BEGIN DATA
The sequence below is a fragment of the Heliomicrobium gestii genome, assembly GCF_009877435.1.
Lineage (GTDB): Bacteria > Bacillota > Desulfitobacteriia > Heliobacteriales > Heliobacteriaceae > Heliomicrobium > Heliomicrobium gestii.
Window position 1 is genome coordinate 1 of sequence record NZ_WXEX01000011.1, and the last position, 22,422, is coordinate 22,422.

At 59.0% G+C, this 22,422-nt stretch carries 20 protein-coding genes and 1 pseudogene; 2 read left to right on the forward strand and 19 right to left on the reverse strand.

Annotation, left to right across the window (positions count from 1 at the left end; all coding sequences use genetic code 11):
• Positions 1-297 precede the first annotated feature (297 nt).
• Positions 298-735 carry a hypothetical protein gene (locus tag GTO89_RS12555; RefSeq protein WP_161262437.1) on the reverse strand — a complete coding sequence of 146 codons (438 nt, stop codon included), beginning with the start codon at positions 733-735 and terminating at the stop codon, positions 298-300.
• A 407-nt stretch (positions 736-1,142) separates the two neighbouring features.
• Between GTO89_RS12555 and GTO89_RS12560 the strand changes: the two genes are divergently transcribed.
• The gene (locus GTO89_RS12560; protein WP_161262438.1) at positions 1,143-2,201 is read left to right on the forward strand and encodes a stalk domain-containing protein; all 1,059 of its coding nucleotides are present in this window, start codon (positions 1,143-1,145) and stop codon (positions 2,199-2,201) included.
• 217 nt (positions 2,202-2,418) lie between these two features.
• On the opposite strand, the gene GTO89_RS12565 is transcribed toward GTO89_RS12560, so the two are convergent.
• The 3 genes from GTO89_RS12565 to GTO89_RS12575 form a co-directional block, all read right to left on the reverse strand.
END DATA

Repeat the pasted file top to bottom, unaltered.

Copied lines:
The sequence below is a fragment of the Heliomicrobium gestii genome, assembly GCF_009877435.1.
Lineage (GTDB): Bacteria > Bacillota > Desulfitobacteriia > Heliobacteriales > Heliobacteriaceae > Heliomicrobium > Heliomicrobium gestii.
Window position 1 is genome coordinate 1 of sequence record NZ_WXEX01000011.1, and the last position, 22,422, is coordinate 22,422.

At 59.0% G+C, this 22,422-nt stretch carries 20 protein-coding genes and 1 pseudogene; 2 read left to right on the forward strand and 19 right to left on the reverse strand.

Annotation, left to right across the window (positions count from 1 at the left end; all coding sequences use genetic code 11):
• Positions 1-297 precede the first annotated feature (297 nt).
• Positions 298-735 carry a hypothetical protein gene (locus tag GTO89_RS12555; RefSeq protein WP_161262437.1) on the reverse strand — a complete coding sequence of 146 codons (438 nt, stop codon included), beginning with the start codon at positions 733-735 and terminating at the stop codon, positions 298-300.
• A 407-nt stretch (positions 736-1,142) separates the two neighbouring features.
• Between GTO89_RS12555 and GTO89_RS12560 the strand changes: the two genes are divergently transcribed.
• The gene (locus GTO89_RS12560; protein WP_161262438.1) at positions 1,143-2,201 is read left to right on the forward strand and encodes a stalk domain-containing protein; all 1,059 of its coding nucleotides are present in this window, start codon (positions 1,143-1,145) and stop codon (positions 2,199-2,201) included.
• 217 nt (positions 2,202-2,418) lie between these two features.
• On the opposite strand, the gene GTO89_RS12565 is transcribed toward GTO89_RS12560, so the two are convergent.
• The 3 genes from GTO89_RS12565 to GTO89_RS12575 form a co-directional block, all read right to left on the reverse strand.